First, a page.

+ Thermal & Hydrothermal behavior of catalyst carriers
+ Piezo- ferroelectric metal oxides.

Physical Chemistry Research Group

Prof. Dr. A. Levent Demirel’s research expertise is in the field of surface/interface physical chemistry of materials. He worked on semiconducting thin films, molecularly thin liquid films, thin films of liquid crystalline & polymeric materials. His recent research interests include functional surfaces and self-organization of polymers & polypeptides.

Polymer & Nanomaterials Research Group

Assoc. Prof. Dr. Funda Yagcı Acar’s group mainly works on a synthetic project. She focuses on understanding the relationship between the structure and the property of materials, learn how to control these features and properties and exploit for various applications.

She works on projects involving nanoparticles (such as quantum dots and superparamagnetic iron oxide), polymers and hybrid materials combining the two. She is interested in broad range of applications such as contrast enhancement in MRI, imaging, drug targeting, sensors, lasers, magnetic separation and so on. Interdisciplinary nature of her projects provides an opportunity to expand her skills and knowledge in collaborations with other disciplines.

Applied Spectroscopy & Surface Science Group

Asst. Prof. Dr. Ozgur Birer’s group is interested in following subjects.

Helium Nanodroplets – Load tiny droplets of liquid helium with molecules and do high-resolution spectroscopy at 0.4 K!.

Protein-Surface Interactions – Follow the surface interactions in real time with Surface Plasmon Resonance and Quartz Crystal Microbalance.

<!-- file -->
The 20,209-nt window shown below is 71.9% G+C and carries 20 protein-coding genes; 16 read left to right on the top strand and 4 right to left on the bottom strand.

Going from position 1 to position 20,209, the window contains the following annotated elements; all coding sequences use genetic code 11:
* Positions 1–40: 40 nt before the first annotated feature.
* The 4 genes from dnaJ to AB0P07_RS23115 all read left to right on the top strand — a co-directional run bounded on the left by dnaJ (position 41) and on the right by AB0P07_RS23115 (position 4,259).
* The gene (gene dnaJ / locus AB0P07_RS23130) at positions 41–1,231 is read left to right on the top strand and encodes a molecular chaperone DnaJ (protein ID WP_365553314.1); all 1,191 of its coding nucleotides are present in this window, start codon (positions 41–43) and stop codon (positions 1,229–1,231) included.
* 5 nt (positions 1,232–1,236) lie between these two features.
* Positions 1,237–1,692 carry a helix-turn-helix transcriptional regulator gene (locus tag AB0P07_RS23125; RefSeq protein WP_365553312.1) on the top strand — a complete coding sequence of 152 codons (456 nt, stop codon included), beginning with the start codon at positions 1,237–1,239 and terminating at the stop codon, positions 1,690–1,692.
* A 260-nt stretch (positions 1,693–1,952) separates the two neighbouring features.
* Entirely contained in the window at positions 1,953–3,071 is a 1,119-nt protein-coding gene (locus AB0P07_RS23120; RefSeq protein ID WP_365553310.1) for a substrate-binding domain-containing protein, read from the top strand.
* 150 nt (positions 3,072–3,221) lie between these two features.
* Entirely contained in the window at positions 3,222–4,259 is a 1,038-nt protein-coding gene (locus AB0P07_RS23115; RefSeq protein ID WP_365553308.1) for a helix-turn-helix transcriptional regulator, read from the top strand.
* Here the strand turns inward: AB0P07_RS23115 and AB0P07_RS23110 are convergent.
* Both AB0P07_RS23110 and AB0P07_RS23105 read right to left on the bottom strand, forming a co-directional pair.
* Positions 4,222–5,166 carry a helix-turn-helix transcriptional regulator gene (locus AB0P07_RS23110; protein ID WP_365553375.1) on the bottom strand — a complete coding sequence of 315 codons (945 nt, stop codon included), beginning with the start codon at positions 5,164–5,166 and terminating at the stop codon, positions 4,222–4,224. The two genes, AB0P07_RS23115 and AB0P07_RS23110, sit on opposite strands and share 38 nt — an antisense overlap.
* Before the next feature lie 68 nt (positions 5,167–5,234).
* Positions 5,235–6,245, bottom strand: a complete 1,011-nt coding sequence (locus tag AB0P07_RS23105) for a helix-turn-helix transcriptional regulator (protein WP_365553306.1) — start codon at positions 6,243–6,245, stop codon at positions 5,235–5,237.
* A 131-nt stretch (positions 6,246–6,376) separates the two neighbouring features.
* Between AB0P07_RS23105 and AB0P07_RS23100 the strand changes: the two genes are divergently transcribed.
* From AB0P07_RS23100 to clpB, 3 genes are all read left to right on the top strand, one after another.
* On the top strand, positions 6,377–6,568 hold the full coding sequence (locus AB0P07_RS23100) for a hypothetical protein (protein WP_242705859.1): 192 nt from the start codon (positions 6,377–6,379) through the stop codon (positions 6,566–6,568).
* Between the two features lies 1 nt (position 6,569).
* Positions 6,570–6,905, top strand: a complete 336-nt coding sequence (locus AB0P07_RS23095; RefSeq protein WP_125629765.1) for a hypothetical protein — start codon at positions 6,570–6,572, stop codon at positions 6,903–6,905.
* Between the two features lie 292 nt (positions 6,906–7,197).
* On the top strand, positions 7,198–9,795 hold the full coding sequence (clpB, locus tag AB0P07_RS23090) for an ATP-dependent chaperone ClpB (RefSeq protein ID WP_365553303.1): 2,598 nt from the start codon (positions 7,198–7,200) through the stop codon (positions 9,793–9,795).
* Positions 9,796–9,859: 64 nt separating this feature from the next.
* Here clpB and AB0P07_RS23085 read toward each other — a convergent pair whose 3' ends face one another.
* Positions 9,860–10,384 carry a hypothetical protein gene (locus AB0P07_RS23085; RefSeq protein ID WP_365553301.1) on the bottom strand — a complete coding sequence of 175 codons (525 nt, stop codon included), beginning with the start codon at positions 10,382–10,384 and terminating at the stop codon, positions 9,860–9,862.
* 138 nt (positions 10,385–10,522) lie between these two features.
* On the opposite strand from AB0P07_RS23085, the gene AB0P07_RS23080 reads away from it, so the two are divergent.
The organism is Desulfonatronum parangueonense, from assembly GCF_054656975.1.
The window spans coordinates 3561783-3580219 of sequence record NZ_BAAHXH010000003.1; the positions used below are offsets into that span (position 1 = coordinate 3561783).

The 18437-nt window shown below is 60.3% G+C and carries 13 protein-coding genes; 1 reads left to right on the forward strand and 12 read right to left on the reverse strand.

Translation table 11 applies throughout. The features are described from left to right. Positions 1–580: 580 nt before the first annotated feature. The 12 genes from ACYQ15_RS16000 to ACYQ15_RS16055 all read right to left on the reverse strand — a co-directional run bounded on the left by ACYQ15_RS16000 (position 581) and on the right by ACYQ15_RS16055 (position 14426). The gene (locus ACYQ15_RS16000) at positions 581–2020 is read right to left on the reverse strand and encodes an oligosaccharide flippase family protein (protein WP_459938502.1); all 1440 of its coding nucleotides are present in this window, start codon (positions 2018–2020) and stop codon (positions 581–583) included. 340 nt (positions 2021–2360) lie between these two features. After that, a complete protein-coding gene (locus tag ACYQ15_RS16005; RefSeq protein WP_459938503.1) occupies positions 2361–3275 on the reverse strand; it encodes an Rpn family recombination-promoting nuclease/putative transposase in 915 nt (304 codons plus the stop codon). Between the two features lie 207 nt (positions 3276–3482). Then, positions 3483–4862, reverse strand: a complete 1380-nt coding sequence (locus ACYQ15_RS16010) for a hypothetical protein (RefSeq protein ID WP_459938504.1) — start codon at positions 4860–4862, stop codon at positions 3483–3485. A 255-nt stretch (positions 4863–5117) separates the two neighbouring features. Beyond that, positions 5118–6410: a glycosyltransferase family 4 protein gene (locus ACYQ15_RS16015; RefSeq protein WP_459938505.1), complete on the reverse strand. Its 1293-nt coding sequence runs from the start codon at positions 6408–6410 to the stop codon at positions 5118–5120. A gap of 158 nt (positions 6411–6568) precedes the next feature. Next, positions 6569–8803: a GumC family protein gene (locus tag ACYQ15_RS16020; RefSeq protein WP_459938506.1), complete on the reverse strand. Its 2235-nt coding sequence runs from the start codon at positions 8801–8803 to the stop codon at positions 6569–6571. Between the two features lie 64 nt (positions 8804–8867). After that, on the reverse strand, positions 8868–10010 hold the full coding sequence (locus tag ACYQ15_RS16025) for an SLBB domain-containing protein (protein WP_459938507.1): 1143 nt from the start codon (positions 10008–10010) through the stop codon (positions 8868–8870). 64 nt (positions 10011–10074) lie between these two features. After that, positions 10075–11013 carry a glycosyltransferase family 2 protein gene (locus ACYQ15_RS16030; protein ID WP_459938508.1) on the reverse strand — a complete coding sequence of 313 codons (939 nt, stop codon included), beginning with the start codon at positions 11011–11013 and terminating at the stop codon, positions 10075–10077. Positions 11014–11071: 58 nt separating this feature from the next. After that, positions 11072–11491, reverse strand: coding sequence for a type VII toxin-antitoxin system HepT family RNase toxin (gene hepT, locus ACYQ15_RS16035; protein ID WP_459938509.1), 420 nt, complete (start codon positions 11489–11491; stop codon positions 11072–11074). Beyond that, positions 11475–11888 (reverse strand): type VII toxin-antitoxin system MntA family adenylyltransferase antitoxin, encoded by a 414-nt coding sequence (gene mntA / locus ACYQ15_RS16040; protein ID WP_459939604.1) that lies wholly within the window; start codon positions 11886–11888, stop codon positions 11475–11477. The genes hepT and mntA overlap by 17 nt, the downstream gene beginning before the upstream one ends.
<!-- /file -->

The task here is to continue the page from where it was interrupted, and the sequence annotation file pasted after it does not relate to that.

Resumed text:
Sonochemistry – Derive chemical reactions with ultrasound to obtain novel nanoparticles.

Inorganic Materials Research Group

Asst. Prof. Dr. Ugur Unal’s research interests are a synthesis of ceramics, inorganic layered materials and application of these materials in the field of electrochemistry, photochemistry, and optics. He works on a synthesis of ceramics and inorganic layered materials with solid state reaction, sol-gel, and hydrothermal methods. The Unal group is mainly interested in layered materials. The nanotechnology behind layered materials is being revealed by the structural and physicochemical properties. Compared to the bulk structure, nanosize sheets possess distinct electrical, optical and chemical properties.

The phenomena that layered oxides can be separable into their two dimensional smallest units, nanosize metal-oxide sheets, opened a wide point of view into the research and utilization of these units in various shapes and applications. It was revealed that these units have the functionality that bulk layered solids do not have. Properties are unique and different than those of bulk solid. After exfoliation, layered oxides behave in a distinct way when compared with the bulk form.

Separating bulk solids into two-dimensional nanosize sheets put many advantageous in utilizing layered oxides in various applications, such as thin film preparation, fabrication of new structures, producing organic-inorganic composite materials, and getting higher efficiency in catalytic and photocatalytic applications. Understanding the properties of these nanosize units leads to the fabrication of more advanced materials with enhanced properties.

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This course is Campus based
Start Date
Sep 2019
4 years